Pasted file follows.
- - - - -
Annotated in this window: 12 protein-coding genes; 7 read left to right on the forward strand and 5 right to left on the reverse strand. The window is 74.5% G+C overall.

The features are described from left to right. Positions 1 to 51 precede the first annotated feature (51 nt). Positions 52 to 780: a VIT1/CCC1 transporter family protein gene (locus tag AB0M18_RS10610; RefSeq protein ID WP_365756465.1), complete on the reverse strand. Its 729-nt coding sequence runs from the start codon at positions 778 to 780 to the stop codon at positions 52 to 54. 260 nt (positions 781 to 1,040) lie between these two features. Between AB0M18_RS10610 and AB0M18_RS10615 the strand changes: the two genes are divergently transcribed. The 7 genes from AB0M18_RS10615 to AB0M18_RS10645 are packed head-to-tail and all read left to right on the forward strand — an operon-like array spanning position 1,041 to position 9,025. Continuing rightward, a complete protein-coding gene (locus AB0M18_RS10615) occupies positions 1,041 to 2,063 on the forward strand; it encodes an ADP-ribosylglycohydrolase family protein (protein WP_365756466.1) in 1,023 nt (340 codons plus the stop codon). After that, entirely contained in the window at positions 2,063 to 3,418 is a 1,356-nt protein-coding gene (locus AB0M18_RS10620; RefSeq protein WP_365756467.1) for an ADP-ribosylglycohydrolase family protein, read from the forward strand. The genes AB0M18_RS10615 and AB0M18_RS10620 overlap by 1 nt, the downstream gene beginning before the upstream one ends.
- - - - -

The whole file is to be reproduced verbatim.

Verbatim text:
Annotated in this window: 12 protein-coding genes; 7 read left to right on the forward strand and 5 right to left on the reverse strand. The window is 74.5% G+C overall.

The features are described from left to right. Positions 1 to 51 precede the first annotated feature (51 nt). Positions 52 to 780: a VIT1/CCC1 transporter family protein gene (locus tag AB0M18_RS10610; RefSeq protein ID WP_365756465.1), complete on the reverse strand. Its 729-nt coding sequence runs from the start codon at positions 778 to 780 to the stop codon at positions 52 to 54. 260 nt (positions 781 to 1,040) lie between these two features. Between AB0M18_RS10610 and AB0M18_RS10615 the strand changes: the two genes are divergently transcribed. The 7 genes from AB0M18_RS10615 to AB0M18_RS10645 are packed head-to-tail and all read left to right on the forward strand — an operon-like array spanning position 1,041 to position 9,025. Continuing rightward, a complete protein-coding gene (locus AB0M18_RS10615) occupies positions 1,041 to 2,063 on the forward strand; it encodes an ADP-ribosylglycohydrolase family protein (protein WP_365756466.1) in 1,023 nt (340 codons plus the stop codon). After that, entirely contained in the window at positions 2,063 to 3,418 is a 1,356-nt protein-coding gene (locus AB0M18_RS10620; RefSeq protein WP_365756467.1) for an ADP-ribosylglycohydrolase family protein, read from the forward strand. The genes AB0M18_RS10615 and AB0M18_RS10620 overlap by 1 nt, the downstream gene beginning before the upstream one ends.